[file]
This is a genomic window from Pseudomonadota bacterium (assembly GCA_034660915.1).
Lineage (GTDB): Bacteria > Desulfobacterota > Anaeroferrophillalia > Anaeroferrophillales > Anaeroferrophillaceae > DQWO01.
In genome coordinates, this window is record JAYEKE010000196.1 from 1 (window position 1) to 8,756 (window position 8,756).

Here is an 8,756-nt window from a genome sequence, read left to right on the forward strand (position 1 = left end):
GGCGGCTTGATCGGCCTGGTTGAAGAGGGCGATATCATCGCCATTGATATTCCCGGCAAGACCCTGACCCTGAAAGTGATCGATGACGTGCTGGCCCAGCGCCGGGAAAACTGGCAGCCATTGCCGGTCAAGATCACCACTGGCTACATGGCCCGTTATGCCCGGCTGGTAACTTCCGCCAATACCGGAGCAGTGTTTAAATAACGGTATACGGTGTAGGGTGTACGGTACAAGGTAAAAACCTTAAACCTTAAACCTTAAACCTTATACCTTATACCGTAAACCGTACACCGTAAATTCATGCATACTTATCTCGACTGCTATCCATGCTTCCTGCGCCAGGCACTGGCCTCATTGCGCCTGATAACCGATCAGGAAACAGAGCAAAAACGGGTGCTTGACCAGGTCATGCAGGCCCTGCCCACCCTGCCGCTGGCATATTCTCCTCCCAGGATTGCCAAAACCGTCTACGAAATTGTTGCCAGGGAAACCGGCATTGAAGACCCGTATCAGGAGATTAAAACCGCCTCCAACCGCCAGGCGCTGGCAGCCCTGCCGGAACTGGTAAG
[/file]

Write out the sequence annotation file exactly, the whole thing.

This is a genomic window from Pseudomonadota bacterium (assembly GCA_034660915.1).
Lineage (GTDB): Bacteria > Desulfobacterota > Anaeroferrophillalia > Anaeroferrophillales > Anaeroferrophillaceae > DQWO01.
In genome coordinates, this window is record JAYEKE010000196.1 from 1 (window position 1) to 8,756 (window position 8,756).

Here is an 8,756-nt window from a genome sequence, read left to right on the forward strand (position 1 = left end):
GGCGGCTTGATCGGCCTGGTTGAAGAGGGCGATATCATCGCCATTGATATTCCCGGCAAGACCCTGACCCTGAAAGTGATCGATGACGTGCTGGCCCAGCGCCGGGAAAACTGGCAGCCATTGCCGGTCAAGATCACCACTGGCTACATGGCCCGTTATGCCCGGCTGGTAACTTCCGCCAATACCGGAGCAGTGTTTAAATAACGGTATACGGTGTAGGGTGTACGGTACAAGGTAAAAACCTTAAACCTTAAACCTTAAACCTTATACCTTATACCGTAAACCGTACACCGTAAATTCATGCATACTTATCTCGACTGCTATCCATGCTTCCTGCGCCAGGCACTGGCCTCATTGCGCCTGATAACCGATCAGGAAACAGAGCAAAAACGGGTGCTTGACCAGGTCATGCAGGCCCTGCCCACCCTGCCGCTGGCATATTCTCCTCCCAGGATTGCCAAAACCGTCTACGAAATTGTTGCCAGGGAAACCGGCATTGAAGACCCGTATCAGGAGATTAAAACCGCCTCCAACCGCCAGGCGCTGGCAGCCCTGCCGGAACTGGTAAG